Wildlife

A Place of Peace: Summer Camp for Syrian Refugee Children

Photo courtesy of Aziz Abu Sarah.
Craft time at the camp. Photo courtesy of Aziz Abu Sarah.

SYRIA-TURKEY BORDER – Last week, my colleagues and I started a summer camp for hundreds of Syrian child refugees on the Syrian-Turkish border. Eight volunteers from Beirut, London, Jaddeh, Toronto, Cairo, Washington D.C and a few Syrian volunteers who live in Turkey spent 10 days at the border area between Syria and Turkey. While pundits and self-proclaimed “experts” are debating what to do in Syria, or whether the US should strike or not, we decided to act rather than talk. After all, over a 100,000 people have been killed and millions have been left displaced. Whether the US bombs Assad or not is not in my control, but being active to help those in need is.

rope
The girls take on the boys in a game of tug-of-war. Photo courtesy of Aziz Abu Sarah.

For the past few weeks we started fundraising for educational camps for Syrian children, which make up nearly almost half of all Syrian refugees. Some of those we met do not attend school, either because they don’t have books or have yet to gain refugee status, while others are extremely poor and devastated. Most of the children I talked to have lost a family member in the ongoing conflict.

These children do not talk like children anymore. They have lost one of the most valuable things children have: innocence. They talk about loss of homes, family members and dangerous situations as if it were a normal thing. Perhaps the most worrying thing is the uncertainty of what could become of this generation without serious intervention.

I asked Arwa, why wasn’t she afraid, she responded “What is the worse thing that can happen? I die? It is better than this life even without knowing whether I will go to heaven or hell.” 

Two sisters I spoke to, Amneh (11) and Arwa (8), told me about their life. Amneh told me about her fear of the sound of airplanes, even while in Turkey. Her younger sister quickly interrupted and said ” I am not afraid.” Amneh told me that her younger sister would comfort her and hold her hand when during air strikes. When I asked Arwa, why wasn’t she afraid, she responded “What is the worse thing that can happen? I die? It is better than this life even without knowing whether I will go to heaven or hell.”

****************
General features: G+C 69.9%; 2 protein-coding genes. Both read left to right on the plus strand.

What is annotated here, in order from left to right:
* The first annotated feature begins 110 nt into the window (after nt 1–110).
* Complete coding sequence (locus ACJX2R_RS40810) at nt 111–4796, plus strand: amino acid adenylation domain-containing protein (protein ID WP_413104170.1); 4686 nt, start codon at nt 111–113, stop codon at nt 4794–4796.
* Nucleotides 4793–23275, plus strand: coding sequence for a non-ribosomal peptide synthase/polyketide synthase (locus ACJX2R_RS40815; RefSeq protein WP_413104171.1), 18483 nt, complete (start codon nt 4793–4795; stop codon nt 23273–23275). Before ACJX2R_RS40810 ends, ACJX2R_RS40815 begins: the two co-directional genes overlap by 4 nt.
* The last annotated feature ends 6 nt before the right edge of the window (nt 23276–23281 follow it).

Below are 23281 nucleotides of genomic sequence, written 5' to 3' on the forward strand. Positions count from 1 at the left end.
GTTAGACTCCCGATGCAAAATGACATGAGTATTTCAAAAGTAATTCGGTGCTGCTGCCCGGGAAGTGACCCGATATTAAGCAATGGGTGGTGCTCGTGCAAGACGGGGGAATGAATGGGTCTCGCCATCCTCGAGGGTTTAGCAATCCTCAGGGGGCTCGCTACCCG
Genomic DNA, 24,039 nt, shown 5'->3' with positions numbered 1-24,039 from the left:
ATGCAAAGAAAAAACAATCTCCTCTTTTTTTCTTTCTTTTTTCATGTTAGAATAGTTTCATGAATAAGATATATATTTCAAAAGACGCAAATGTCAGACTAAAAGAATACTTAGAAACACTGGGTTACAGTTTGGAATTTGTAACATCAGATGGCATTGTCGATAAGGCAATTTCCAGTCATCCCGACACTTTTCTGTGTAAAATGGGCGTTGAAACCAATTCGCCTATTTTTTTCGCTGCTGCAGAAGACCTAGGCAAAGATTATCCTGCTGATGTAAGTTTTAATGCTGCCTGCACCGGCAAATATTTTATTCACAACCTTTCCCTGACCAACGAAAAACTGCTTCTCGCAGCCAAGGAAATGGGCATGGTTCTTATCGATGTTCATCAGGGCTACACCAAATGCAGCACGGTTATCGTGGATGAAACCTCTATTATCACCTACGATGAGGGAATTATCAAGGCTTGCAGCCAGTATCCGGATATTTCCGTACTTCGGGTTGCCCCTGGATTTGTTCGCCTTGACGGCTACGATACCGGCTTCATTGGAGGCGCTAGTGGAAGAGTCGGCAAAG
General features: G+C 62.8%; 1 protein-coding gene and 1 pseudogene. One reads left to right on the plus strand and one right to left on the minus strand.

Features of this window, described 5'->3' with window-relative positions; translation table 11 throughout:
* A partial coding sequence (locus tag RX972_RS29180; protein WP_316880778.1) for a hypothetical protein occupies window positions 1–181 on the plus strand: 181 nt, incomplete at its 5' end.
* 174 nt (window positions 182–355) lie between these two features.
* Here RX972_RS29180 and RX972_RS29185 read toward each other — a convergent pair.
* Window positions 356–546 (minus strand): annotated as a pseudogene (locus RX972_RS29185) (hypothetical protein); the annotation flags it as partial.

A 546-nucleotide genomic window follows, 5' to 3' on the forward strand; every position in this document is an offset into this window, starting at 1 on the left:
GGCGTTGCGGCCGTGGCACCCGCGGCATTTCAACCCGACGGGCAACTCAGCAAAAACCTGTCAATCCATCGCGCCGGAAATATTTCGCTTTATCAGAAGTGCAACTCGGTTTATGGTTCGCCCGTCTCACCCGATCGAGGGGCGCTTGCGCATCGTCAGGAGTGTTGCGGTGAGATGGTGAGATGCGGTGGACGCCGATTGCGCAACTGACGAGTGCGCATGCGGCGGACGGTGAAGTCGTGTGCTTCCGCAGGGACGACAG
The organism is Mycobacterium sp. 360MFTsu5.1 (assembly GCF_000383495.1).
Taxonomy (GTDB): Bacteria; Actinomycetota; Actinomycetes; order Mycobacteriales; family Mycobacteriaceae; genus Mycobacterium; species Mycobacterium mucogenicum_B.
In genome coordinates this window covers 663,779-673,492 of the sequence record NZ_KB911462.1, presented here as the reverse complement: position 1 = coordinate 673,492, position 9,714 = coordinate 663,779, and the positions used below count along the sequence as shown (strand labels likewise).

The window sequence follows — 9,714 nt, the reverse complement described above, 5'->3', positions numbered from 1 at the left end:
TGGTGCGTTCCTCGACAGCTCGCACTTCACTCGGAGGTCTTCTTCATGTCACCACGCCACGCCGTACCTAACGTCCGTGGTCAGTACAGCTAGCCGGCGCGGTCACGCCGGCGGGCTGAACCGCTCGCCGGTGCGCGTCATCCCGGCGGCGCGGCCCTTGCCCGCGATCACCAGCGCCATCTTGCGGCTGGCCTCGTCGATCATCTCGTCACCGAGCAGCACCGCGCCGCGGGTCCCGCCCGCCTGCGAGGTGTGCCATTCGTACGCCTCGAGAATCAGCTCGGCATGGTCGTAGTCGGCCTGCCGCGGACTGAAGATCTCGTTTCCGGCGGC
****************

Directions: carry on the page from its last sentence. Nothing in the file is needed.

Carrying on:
Amneh also told me about how she was shot at while bicycling around her home. She is traumatized and is unlikely to receive help. Most help is focused on humanitarian aid, which is still way below the actual need. Very few people focus on addressing the effects that the ongoing killing have on these children.

Finally, both girls told me that they miss Syria and they want to go back home. Amneh added that she feels guilty having fun at our summer camp, knowing that many other kids are suffering in Syria and refugee camps.

These are the stories that we need to remember when we argue about Syria. These are the people paying the heavy price. When we pass by a news item about Syria, we must remember the millions of children that could become another lost generation without our willingness to engage and help. I am not talking about political views and arguments – I am talking about find the compassion in our hearts and searching for ways to help. I found what I could do, and I will be back to Turkey, Jordan, and Syria.

Opening our hearts and finding compassion must come before any discussion on military intervention.

Photo courtesy of Aziz Abu Sarah.
A little Syrian boy kicks around a soccer ball. Photo courtesy of Aziz Abu Sarah.
building syria
The children build models of Syria. Photo courtesy of Aziz Abu Sarah.
Photo courtesy of Aziz Abu Sarah.
Peace. Photo courtesy of Aziz Abu Sarah.
Despite a nation under fire, these children still find moments of laughter. Photo courtesy of Aziz Abu Sarah.